Hawaii’s Painted Church

As you make your way from Hawaii’s remarkable Place of Refuge, don’t miss this hidden gem just up the hill: St. Benedict Roman Catholic Church, better known as The Painted Church. It is a charming tiny building, embraced by lush foliage.

Outside view of Painted Church, Big Island, Hawaii

Father John Velge, Painted Church, Big Island, Hawaii The church dates back to the mid-1800s, when foreign missionaries were allowed to operate on the islands after the fall of the kapu system, an extensive set of taboos that governed the Hawaiian islands for generations.

As the 20th century dawned, Father John Velge, a transplant from Belgium with no formal art training, picked up some house paint and set off to transform his modest church into a miniature cathedral. A number of his parishioners could not read, so Father John had the walls tell the stories. The end result is fascinating: quaint but undeniably beautiful.

Walls and Ceiling of Painted Church, Hawaii

Walls and ceiling, Painted Church, Hawaii

Good Death mural, Painted Church, Hawaii

“Good Death” – notice rays of light

Temptation of Jesus, Painted Church, Big Island, Hawaii

“Temptation of Jesus”: The devil is being cast down, with a crown, a scepter, and bags of money

Like the Place of Refuge, the Painted Church has a certain presence. Among all the extraordinary, charismatic spots on this island, it manages to hold its own. Do linger here.

Asking for money, Painted Church, Big Island, Hawaii

Read on:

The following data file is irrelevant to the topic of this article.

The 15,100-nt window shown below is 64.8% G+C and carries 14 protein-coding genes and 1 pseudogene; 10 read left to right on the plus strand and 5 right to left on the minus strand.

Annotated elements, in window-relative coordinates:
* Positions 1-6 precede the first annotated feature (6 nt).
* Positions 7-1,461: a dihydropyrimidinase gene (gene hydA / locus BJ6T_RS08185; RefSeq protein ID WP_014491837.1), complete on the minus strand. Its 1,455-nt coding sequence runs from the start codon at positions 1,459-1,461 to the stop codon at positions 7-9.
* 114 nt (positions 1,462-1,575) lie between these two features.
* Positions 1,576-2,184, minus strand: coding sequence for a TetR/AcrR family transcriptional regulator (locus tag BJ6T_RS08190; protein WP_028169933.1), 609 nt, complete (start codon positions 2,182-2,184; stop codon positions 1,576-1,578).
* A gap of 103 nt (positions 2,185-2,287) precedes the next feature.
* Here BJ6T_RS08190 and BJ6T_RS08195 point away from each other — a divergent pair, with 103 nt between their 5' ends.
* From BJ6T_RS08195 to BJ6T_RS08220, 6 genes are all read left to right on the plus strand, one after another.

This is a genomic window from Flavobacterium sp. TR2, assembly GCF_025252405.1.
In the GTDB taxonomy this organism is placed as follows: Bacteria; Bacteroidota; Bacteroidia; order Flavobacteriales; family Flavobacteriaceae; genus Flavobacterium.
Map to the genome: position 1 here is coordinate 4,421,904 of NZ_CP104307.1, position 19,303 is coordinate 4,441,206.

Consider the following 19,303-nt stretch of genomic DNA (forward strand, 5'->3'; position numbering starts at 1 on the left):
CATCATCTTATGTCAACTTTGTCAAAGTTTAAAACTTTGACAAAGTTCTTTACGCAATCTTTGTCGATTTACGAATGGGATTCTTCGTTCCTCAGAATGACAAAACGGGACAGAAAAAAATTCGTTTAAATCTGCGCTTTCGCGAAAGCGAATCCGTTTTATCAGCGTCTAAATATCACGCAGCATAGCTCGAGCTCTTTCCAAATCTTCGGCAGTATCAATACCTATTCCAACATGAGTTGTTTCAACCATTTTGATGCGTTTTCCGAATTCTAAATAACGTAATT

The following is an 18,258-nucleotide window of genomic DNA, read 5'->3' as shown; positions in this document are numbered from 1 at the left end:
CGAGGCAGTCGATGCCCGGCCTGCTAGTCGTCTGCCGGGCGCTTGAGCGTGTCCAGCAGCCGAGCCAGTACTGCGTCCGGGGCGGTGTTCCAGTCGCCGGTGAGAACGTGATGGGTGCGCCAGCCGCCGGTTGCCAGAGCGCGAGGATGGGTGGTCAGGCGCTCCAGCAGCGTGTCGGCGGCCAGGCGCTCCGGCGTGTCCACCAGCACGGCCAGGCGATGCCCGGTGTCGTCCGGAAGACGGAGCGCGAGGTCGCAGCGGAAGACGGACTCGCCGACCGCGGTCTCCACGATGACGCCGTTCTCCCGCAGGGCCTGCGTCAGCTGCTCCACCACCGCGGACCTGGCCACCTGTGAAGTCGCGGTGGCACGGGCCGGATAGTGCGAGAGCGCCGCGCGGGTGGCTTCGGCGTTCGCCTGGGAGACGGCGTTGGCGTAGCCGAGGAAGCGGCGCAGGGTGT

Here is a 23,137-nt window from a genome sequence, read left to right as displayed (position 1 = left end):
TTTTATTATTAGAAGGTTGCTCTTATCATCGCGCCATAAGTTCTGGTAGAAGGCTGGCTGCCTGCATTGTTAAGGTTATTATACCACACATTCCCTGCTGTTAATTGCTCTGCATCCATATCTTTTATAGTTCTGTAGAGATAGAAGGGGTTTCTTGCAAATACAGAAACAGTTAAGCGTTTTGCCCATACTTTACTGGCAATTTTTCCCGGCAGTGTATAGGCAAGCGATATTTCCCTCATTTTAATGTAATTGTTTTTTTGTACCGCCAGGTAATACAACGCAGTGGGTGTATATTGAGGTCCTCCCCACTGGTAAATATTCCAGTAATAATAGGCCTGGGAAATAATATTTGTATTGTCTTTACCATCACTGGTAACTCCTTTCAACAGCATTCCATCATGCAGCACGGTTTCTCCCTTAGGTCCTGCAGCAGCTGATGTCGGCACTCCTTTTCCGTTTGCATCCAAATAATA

6 thoughts on “Hawaii’s Painted Church

  1. Pingback: Hawaii’s Place of Refuge | Transplanted Tatar

  2. Beautiful. So interesting to see church art with palm trees. Every time I hear about “taboo,” I think about the episode of the Brady Bunch when they went to Hawaii. Guess they had some basis in fact.

    • I haven’t seen that episode — I’ll have to find it online some place. I loved the aesthetics of the Painted Church: you could see the “European cathedral” origin, but this was very much painted FOR this place, to be a part of it.

  3. Pingback: In Pele’s Realm: Hawai’i Volcanoes National Park | Transplanted Tatar

Leave a Reply

Fill in your details below or click an icon to log in:

WordPress.com Logo

You are commenting using your WordPress.com account. Log Out /  Change )

Google photo

You are commenting using your Google account. Log Out /  Change )

Twitter picture

You are commenting using your Twitter account. Log Out /  Change )

Facebook photo

You are commenting using your Facebook account. Log Out /  Change )

Connecting to %s